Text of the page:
The path to food made fresh

Wang Dang Do

Angela Lopez - Wednesday, October 31, 2012

My husband, Mikey (aka Stud Muffin) practically has a language all his own. He puts together bits and pieces of old rhymes, movie quotes, and things his mother used to say to him, and uses them in everyday conversation. It’s one of the cute things I love about him. Then there’s the part of it that I think he just makes up and tries to convince me that it’s for real. For instance – anytime he refers to eating chicken, he calls it “pimp”. (I know……this is getting weird, but just stay with me.) He says that back in the day, the rooster was referred to as the “barnyard pimp”. I mean, it could make sense, I guess – one male, and all those hens in the barnyard. I still don’t really get it. But here’s the bad thing – I actually catch myself using some of this lingo of his. I’ll be in the grocery store picking out something for dinner and I’ll call him on my mobile phone and say, “Honey, does pimp sound okay to you for dinner tonight?” Well how embarrassing. And just imagine the looks I get from the other shoppers nearby.

He even has other names he gives to certain recipes made from pimp. Case in point - his recipe for chicken wings. He calls it Wang Dang Do. It’s a catchy phrase but I don’t think he has an explanation for this one. He just matter-of-factly says, “It is what it is – Wang Dang Do.” It makes me wonder if he had trouble beginning to speak as a child, (just kiddin’ honey, I love you!).

Anyhow, Mikey can grill like a pro, make breakfast like a champ, and whip up some fantastic Wang Dang Do! Enjoy food made fresh!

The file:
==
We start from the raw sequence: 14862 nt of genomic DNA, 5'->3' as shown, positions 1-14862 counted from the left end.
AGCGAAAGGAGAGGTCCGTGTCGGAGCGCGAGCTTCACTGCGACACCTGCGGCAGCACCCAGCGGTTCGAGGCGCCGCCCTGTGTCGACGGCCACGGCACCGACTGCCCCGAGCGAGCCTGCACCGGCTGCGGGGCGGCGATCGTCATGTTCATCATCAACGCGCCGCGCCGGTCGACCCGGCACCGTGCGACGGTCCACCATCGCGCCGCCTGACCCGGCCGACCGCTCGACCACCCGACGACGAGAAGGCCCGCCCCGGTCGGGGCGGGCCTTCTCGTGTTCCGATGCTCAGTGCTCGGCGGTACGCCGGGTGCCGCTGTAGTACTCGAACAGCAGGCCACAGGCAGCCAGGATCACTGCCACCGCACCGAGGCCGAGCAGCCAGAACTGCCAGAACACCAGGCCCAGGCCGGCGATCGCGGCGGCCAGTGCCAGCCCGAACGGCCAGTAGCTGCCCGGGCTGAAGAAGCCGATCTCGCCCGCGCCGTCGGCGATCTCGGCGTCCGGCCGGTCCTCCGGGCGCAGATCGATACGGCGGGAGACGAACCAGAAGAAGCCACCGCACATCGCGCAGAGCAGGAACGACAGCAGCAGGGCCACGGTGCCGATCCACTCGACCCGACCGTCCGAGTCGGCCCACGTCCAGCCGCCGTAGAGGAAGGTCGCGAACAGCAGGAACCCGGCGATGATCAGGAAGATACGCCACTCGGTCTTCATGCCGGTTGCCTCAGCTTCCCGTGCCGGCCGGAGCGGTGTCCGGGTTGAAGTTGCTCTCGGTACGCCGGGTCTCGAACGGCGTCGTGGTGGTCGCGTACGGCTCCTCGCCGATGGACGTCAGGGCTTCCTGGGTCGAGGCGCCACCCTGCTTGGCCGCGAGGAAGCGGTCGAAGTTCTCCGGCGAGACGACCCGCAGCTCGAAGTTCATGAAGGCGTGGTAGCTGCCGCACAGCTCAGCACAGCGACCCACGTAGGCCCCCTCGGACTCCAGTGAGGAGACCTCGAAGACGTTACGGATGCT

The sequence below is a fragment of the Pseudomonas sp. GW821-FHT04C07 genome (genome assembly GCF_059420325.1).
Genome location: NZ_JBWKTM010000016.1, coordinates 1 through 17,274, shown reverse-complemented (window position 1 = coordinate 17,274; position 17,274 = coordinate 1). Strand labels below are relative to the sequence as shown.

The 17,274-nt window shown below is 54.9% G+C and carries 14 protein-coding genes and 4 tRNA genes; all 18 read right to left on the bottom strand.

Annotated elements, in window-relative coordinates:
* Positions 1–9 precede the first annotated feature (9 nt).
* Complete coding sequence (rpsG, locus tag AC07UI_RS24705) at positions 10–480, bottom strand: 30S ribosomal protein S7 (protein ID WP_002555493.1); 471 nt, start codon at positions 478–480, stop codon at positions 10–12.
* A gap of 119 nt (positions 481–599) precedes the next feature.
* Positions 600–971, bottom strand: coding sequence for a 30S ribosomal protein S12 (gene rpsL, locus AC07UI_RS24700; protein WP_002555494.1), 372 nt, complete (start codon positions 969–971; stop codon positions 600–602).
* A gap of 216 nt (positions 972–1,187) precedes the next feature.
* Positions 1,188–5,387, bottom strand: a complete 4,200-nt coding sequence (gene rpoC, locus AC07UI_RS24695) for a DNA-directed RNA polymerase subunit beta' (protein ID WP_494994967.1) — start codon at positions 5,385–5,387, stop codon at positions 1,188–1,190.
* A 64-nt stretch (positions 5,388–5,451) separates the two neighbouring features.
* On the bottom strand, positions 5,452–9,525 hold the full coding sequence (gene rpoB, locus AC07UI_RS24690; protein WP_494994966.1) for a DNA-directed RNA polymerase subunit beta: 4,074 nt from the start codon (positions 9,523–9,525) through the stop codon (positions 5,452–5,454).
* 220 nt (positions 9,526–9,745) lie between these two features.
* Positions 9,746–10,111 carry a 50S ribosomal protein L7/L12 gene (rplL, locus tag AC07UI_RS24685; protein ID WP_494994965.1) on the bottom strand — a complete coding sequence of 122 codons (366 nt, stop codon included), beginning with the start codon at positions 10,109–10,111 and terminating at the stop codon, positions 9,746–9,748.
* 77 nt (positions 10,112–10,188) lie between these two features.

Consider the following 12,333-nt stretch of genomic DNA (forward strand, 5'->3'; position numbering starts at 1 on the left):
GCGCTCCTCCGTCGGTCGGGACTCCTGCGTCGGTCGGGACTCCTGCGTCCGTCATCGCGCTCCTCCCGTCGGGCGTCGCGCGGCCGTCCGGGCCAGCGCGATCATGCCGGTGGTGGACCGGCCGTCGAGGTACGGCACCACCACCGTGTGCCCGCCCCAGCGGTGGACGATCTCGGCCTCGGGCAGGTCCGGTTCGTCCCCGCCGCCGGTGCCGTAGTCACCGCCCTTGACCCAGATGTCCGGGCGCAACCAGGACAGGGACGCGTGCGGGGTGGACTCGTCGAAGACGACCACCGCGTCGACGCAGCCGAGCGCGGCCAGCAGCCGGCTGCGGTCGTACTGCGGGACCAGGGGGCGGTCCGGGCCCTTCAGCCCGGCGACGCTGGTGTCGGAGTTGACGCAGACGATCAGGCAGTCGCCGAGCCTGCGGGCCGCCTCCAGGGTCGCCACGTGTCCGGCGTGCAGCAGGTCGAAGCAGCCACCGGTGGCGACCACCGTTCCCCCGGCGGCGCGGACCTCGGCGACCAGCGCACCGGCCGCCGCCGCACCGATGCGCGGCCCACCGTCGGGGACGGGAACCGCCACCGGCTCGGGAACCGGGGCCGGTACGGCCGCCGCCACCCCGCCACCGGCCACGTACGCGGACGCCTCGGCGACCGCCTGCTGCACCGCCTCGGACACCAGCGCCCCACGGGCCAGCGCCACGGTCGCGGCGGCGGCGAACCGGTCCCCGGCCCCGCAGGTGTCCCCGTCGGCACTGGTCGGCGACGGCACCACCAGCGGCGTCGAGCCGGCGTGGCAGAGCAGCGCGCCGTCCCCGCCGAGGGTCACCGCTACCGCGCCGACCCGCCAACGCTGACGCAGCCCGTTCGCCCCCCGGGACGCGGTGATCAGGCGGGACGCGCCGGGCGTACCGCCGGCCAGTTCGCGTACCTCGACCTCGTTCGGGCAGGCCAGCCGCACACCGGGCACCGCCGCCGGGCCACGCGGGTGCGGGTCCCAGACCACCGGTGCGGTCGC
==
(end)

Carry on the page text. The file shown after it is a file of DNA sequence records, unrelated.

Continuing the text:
Wang Dang Do (aka Chicken Wings)

2 pounds chicken wings/drumettes

1 ½ cups prepared barbeque sauce

½ stick melted butter

¼ cup hot sauce (or not)

2 or 3 dashes Worcestershire sauce

Salt and pepper to taste


To make wing sauce, combine barbeque sauce, melted butter, hot sauce, and Worcestershire sauce in a bucket (Mikey’s word for bowl/baking dish) and set aside. Rinse chicken pieces and dry with paper towel. Season with salt and pepper. Spread pieces out in a large bucket (large cookie sheet in this case). Roast in preheated 425 degree oven for approximately 20 minutes. Then brush on plenty of sauce and continue cooking for 5 minutes or until juices run clear when chicken is stuck with a fork. 

If you really want to go wild, place raw chicken in about 1 cup buttermilk and refrigerate for 2 to 3 hours. Remove from buttermilk, season with salt and pepper, roll in flour and deep fry until golden brown and juices run clear. Drain on paper towels and toss in wing sauce.

Tina Lyon commented on 31-Oct-2012 11:32 AM
You are such an awesome writer! I just love to read your stories and the food that relates to them. I can tell you have the passion for both and can't wait to try some of your delicious recipes and will definitely continue to read your website, which I love the look and set up, etc. You are just meant to be doing this - "You Go Girl"!!!
Tyra Funk commented on 02-Nov-2012 02:53 PM
Our house might just have to try some Wang Dang Do this weekend for the game!!! You are right, it is catchy! And it sounds so good too!
Tuesday commented on 02-Nov-2012 10:38 PM

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